We find that the essence of the problem in what is happening in our Arab world does not lie with Arab citizens, but the latter is a product of the former. In other words, citizens are victims of their circumstances. These behaviors prove that the relationship between the state and society in some Arab countries is rooted in suspicion and the barrier that results from that is a loss of trust. For example, we remember Saddam Hussein’s reckless actions or Gaddafi’s terrorist acts, or even Nouri al-Maliki’s era in Iraq, or what the Houthis are doing in Sanaa, let alone what the head of the Government of National Accord is doing in Libya, opening the door for a Turkish invasion that will lay Arab lands bare, and so on.

So, is civil peace possible in the Arab world? Daily developments reveal this ambiguous scene, while Arab countries have become infiltrated and are suffering from foreign intervention, such as those of Iran and Turkey. What is disgusting is that this is happening with the aid of local leaders and figures, such as al-Sarraj, Hassan Nasrallah and al-Houthi, who are tampering with the resources of peoples and nations. The tools of these countries are known for their hateful action, murders, conflicts and inciting sectarian sedition. These are all systematic projects and methods practiced on societies by countries that support terrorism and extremist groups that have agendas.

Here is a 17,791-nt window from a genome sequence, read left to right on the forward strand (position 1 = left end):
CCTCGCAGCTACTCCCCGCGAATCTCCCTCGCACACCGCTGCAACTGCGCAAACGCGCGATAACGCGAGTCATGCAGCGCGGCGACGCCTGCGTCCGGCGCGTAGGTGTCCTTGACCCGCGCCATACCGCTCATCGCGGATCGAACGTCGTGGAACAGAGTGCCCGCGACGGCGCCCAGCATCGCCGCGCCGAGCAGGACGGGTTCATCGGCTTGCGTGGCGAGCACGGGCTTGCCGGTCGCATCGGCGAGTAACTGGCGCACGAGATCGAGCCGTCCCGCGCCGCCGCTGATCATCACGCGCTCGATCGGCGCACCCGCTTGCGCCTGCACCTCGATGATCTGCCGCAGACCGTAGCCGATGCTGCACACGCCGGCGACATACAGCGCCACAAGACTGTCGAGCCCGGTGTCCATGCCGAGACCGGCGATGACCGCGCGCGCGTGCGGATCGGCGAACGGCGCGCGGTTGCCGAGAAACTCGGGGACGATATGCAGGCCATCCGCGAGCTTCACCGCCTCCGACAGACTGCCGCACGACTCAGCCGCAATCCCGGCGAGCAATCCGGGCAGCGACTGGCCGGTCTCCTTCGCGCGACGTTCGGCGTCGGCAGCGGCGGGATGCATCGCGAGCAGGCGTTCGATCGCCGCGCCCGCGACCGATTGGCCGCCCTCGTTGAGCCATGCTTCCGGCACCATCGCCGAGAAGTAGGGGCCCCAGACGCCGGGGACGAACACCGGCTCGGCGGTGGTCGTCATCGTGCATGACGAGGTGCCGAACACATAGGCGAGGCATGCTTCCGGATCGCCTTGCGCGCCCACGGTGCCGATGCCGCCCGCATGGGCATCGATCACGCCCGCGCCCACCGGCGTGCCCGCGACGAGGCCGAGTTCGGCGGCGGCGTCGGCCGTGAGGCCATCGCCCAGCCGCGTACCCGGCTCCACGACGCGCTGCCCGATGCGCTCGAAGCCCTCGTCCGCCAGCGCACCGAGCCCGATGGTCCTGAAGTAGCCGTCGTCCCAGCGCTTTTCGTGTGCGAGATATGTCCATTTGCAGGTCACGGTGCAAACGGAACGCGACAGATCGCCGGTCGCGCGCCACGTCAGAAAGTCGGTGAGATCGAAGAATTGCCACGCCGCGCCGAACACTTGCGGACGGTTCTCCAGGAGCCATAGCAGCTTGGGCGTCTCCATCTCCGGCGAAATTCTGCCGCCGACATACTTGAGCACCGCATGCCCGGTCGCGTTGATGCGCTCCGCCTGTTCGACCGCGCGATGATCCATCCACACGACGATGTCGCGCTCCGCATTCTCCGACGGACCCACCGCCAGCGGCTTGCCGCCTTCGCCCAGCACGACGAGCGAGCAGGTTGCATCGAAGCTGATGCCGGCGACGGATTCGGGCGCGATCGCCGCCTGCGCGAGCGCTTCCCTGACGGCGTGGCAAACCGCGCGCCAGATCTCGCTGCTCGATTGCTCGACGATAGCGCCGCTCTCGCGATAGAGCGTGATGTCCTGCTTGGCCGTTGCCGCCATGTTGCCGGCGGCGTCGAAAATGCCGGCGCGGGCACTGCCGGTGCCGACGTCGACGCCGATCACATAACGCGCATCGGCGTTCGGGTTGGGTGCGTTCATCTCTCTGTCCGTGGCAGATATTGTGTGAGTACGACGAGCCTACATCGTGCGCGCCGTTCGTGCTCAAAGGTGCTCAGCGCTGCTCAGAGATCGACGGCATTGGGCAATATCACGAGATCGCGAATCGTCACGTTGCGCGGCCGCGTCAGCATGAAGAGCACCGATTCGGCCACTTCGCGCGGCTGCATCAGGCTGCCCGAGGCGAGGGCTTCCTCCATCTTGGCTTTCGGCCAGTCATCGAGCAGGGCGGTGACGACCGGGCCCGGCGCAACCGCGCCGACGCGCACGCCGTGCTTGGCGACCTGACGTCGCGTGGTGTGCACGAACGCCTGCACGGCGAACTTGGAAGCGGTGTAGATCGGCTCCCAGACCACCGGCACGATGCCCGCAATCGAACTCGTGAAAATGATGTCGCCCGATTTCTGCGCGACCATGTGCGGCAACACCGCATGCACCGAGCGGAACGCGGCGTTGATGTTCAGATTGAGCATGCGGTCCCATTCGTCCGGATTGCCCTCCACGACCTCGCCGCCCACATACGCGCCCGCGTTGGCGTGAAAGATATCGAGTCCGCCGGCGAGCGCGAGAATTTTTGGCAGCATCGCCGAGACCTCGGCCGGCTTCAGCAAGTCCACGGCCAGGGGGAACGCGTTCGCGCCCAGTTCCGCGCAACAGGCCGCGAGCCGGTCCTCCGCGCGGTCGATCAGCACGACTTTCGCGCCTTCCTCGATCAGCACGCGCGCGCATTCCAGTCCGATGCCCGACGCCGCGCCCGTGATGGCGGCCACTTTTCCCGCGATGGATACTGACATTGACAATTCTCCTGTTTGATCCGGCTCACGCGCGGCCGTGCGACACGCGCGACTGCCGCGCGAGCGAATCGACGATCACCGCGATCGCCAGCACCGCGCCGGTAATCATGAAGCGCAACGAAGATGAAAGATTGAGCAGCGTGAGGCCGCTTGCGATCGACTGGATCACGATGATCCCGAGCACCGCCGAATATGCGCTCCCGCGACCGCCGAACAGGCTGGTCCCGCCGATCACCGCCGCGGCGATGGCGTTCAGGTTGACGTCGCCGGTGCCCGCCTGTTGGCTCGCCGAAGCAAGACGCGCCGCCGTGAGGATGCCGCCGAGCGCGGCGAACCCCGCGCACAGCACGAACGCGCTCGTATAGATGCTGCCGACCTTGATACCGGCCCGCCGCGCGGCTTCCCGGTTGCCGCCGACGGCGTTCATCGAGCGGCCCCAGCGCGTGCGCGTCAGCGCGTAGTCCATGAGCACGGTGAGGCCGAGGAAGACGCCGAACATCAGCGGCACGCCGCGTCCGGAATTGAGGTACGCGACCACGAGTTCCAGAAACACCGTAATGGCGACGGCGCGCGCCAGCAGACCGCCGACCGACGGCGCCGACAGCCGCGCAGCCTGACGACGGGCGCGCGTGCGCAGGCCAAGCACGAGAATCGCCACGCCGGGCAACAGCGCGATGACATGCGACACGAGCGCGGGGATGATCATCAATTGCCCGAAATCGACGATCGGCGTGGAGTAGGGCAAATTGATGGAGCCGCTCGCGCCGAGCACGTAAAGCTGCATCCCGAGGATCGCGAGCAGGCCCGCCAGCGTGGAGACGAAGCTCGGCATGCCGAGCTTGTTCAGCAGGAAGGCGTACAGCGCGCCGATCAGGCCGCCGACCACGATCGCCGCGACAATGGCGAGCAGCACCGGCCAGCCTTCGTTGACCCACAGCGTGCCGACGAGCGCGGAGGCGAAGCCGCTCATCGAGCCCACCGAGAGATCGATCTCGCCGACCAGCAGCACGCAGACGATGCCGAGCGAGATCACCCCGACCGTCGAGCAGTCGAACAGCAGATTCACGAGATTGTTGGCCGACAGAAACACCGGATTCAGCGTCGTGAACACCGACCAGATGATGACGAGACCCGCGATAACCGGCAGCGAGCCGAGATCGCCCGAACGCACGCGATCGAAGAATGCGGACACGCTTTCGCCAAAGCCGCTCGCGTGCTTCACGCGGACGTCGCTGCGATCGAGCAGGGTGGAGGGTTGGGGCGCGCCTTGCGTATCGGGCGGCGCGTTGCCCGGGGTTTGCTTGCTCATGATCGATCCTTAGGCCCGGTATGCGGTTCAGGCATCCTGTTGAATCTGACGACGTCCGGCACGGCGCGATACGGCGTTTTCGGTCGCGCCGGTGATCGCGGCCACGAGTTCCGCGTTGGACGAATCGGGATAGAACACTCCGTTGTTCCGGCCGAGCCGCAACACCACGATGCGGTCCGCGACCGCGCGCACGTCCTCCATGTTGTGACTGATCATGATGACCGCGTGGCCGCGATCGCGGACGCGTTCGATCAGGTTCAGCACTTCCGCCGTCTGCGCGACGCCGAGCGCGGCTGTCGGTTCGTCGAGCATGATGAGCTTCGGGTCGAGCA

On the other hand, we find that the transformations of revolutionary movements in Europe came as a result of the theories of the French and English Enlightenment thinkers who paved the way for a movement of critical thinking in the 18th century that laid the grounds for the construction of a new vision for society that is based on democracy, freedom and equality, and called for an epistemological rupture with the Church and the reliance on reason.